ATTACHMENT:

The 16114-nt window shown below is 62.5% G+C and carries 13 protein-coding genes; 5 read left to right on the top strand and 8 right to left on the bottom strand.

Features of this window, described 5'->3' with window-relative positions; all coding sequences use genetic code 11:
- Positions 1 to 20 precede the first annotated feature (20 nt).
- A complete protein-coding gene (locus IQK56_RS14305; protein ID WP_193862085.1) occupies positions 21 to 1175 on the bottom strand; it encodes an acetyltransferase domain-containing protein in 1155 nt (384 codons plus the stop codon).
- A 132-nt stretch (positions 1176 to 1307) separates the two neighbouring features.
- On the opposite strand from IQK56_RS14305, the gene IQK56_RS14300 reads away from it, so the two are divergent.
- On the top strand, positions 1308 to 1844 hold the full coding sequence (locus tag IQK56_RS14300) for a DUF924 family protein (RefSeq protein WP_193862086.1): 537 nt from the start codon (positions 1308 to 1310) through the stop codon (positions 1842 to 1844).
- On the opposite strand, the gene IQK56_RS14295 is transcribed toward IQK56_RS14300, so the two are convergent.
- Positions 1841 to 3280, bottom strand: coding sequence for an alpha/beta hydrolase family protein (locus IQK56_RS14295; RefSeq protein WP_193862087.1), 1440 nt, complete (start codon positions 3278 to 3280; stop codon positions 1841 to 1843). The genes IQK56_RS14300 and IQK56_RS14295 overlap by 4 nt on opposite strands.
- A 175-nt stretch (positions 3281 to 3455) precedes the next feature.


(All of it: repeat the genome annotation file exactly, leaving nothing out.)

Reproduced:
The 16114-nt window shown below is 62.5% G+C and carries 13 protein-coding genes; 5 read left to right on the top strand and 8 right to left on the bottom strand.

Features of this window, described 5'->3' with window-relative positions; all coding sequences use genetic code 11:
- Positions 1 to 20 precede the first annotated feature (20 nt).
- A complete protein-coding gene (locus IQK56_RS14305; protein ID WP_193862085.1) occupies positions 21 to 1175 on the bottom strand; it encodes an acetyltransferase domain-containing protein in 1155 nt (384 codons plus the stop codon).
- A 132-nt stretch (positions 1176 to 1307) separates the two neighbouring features.
- On the opposite strand from IQK56_RS14305, the gene IQK56_RS14300 reads away from it, so the two are divergent.
- On the top strand, positions 1308 to 1844 hold the full coding sequence (locus tag IQK56_RS14300) for a DUF924 family protein (RefSeq protein WP_193862086.1): 537 nt from the start codon (positions 1308 to 1310) through the stop codon (positions 1842 to 1844).
- On the opposite strand, the gene IQK56_RS14295 is transcribed toward IQK56_RS14300, so the two are convergent.
- Positions 1841 to 3280, bottom strand: coding sequence for an alpha/beta hydrolase family protein (locus IQK56_RS14295; RefSeq protein WP_193862087.1), 1440 nt, complete (start codon positions 3278 to 3280; stop codon positions 1841 to 1843). The genes IQK56_RS14300 and IQK56_RS14295 overlap by 4 nt on opposite strands.
- A 175-nt stretch (positions 3281 to 3455) precedes the next feature.